Archive for the 'The Gospel' Category

The Promises To Abraham

Abraham is called the “Father of them that believe” in Paul’s writing about him in Romans and Galatians. His life was a pivotal point in the unfolding of God’s plan of salvation. The first eleven chapters of Genesis span a period of roughly 2,000 years, from creation through Noah and his descendants. Then the next fourteen chapters focus on the life of this one remarkable man. Of all the people in the Bible, Abraham is the only one who is called the friend of God (James 2:23).

This was my message on podcast at Midwest Family Camp last summer.  It’s entitled, “I Believe, therefore I Speak.”  (or maybe a better title would have been “How NOT to be a Chicken when Sharing Your Faith”) 🙂

I would like to encourage anyone interested in enjoying some fellowship with other believers of the faith, to join us in Indiana this summer, June 20th – 25th for “Midwest Family Camp.”  It will encourage you and deepen your faith in the one true God, His only begotten Son Jesus, (our Lord Messiah and soon coming King!); and make you look forward with great hope and anticipation to the day of Christ’s return and His coming Kingdom!

This week I’m beginning another series from my website.  The foundation for our understanding of the Kingdom of God is found in the Old Testament.  Throughout its pages we see the purpose of God unfolded from creation, through Abraham, Moses, David, and the Prophets.  In part 1 we will see that from the beginning God has always wanted man to dwell on the earth that He created.

In The Beginning

Man was designed to live on this planet. The earth was designed to be the home for man. This was the plan God had from the very beginning. He began by creating the heavens and the earth, and He spent six days preparing it for His man. When it was finished, he put Adam and Eve in the garden and gave them dominion over the earth.

This Sunday, most churches spread across the land, will be celebrating Easter Sunday, with perhaps a Sunrise service, or a traditional breakfast, and most definitely a sermon that centers around the fact that Jesus died and was resurrected from the dead. But, what they say they are celebrating, does it really jive with their theology that they profess?

In Luke 1:32-33, the angels give us the tip off that it’s all about Jesus being the Christ, the King of an everlasting Kingdom, who will be anointed by the Spirit of God: “He will be great, and will be called the Son of the Most High; and the LORD God will give him the throne of his father David; and he will reign over the house of Jacob forever; and his kingdom will have no end.”

Some have downplayed the significance of the Kingdom because it isn’t mentioned by name as much in the rest of the New Testament, outside of the Synoptic Gospels. But it is mentioned in certain significant passages and tied in with other concepts, using other terminology. The epistles are addressed to people who have already accepted the Gospel of the Kingdom, and now see it from the point of view of “heirs” – a word mentioned quite frequently in the epistles. The promise that Abraham and his seed should be “the heir of the world” (not of “heaven”) is referred to in Romans 4:13-14. And Christians are called heirs in Romans 8:17; Galatians 3:29; 4:1,7; Titus 3:7; Hebrews 1:14; James 2:5; I Peter 3:7.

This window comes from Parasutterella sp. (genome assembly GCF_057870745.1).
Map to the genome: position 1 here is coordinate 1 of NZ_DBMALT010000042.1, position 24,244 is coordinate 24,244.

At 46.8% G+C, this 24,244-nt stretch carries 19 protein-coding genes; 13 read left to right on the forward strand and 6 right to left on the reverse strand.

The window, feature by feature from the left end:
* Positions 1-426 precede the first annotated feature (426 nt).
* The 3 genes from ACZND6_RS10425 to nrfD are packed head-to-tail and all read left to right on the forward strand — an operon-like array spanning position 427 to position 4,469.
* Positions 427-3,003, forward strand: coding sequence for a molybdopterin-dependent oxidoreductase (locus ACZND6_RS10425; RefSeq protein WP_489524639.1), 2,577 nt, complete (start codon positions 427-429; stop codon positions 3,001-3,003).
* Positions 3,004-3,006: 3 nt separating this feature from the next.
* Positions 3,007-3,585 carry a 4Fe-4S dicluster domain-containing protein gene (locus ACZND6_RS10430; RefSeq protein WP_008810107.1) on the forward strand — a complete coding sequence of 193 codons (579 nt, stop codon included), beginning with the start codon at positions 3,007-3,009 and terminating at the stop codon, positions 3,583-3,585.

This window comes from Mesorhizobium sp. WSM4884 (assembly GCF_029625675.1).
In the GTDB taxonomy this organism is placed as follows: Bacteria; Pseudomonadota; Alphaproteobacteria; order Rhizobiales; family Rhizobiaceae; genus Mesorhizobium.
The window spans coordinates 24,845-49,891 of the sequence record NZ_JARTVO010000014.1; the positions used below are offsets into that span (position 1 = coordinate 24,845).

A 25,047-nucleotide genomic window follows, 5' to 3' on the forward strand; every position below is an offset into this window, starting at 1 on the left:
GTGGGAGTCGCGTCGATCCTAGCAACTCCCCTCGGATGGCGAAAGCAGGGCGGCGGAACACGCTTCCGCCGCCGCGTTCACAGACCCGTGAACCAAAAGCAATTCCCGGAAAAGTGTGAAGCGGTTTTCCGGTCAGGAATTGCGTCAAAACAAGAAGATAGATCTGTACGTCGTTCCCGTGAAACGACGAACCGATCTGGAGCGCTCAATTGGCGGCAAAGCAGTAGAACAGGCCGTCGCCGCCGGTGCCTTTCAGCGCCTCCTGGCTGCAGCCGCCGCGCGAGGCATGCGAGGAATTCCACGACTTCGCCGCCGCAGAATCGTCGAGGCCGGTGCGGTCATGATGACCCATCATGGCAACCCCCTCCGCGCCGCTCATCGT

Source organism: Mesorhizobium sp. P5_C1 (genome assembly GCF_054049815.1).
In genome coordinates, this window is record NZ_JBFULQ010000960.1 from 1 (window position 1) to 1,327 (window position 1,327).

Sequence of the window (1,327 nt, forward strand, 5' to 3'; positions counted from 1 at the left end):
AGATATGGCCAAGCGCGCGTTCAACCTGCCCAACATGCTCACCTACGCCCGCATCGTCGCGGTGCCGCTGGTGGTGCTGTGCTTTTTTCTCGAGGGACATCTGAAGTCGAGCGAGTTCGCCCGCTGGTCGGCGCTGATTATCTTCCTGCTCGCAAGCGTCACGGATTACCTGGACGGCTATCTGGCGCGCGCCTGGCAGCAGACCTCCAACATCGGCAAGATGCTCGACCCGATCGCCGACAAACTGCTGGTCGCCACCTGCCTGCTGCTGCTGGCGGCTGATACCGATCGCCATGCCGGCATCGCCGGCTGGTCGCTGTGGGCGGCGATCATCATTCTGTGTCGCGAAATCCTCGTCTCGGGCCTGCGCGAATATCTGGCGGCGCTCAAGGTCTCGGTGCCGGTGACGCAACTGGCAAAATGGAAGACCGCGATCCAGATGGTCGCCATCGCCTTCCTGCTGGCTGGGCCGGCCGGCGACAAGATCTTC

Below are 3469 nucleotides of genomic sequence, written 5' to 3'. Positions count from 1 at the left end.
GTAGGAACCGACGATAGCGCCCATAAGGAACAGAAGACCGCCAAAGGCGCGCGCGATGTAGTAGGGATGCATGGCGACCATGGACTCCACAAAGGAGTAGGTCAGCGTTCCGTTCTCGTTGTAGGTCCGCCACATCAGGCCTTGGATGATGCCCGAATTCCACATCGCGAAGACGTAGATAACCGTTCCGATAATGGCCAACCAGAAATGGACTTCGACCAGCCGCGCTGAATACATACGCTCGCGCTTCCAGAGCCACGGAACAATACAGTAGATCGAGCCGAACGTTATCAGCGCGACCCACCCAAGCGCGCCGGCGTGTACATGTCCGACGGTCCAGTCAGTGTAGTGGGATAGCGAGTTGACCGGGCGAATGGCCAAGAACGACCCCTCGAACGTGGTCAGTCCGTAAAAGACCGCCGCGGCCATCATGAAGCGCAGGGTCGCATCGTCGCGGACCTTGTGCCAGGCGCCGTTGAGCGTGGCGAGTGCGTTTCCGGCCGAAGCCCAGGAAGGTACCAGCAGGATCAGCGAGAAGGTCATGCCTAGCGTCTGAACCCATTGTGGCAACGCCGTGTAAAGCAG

Since the Reformation, it has been taught more and more among Protestants that Jesus declared the Kingdom to have arrived, but that he taught his disciples the “true” understanding of the Kingdom, namely that of God’s reign in one’s heart.  In addition, another common misunderstanding that leads to the belief that the Kingdom must have been redefined is the question of when Jesus expected it to take place. If Jesus had indeed meant a political kingdom that would overthrow Israel’s oppressors, he would seem to have been wrong about it being “at hand.” Much is made of Jesus’ supposed belief that his return would be in the lifetime of his disciples, but he told them he did not know when he was going to return (Matthew 24:36; Mark 13:32).

Jesus proclaimed that the Kingdom of God was near, but that there would be an interim period before it was fully inaugurated. The Kingdom, to him, was primarily the eschatological (end-times) reign and judgment of Messiah on earth. It is in this sense that it would fulfill the promises to Abraham and David, and the many prophecies of the Day of the Lord and the coming of the Son of Man.

In Part 1, we saw that the words for “generation” (Hebrew, dowr; Greek, genea) can have more than one meaning, and one of the meanings is a group of people with like characteristics, especially a group characterized by negative traits, as in “this crooked and perverse generation.”  We saw examples in the Old Testament, and we saw that this sense was in fact used more often than the literal sense in the Gospels.

One of the main reasons that other viewpoints don’t like the idea of a futurist interpretation of prophecy is that certain sections of Scripture appear to have Jesus say that the end would come before that generation passed away.  There has been much speculation about whether Jesus was mistaken or misunderstood, since the Kingdom apparently did not come to pass in the lifetime of his disciples.  C. S. Lewis wrote in his essay, “The World’s Last Night” (in 1960),

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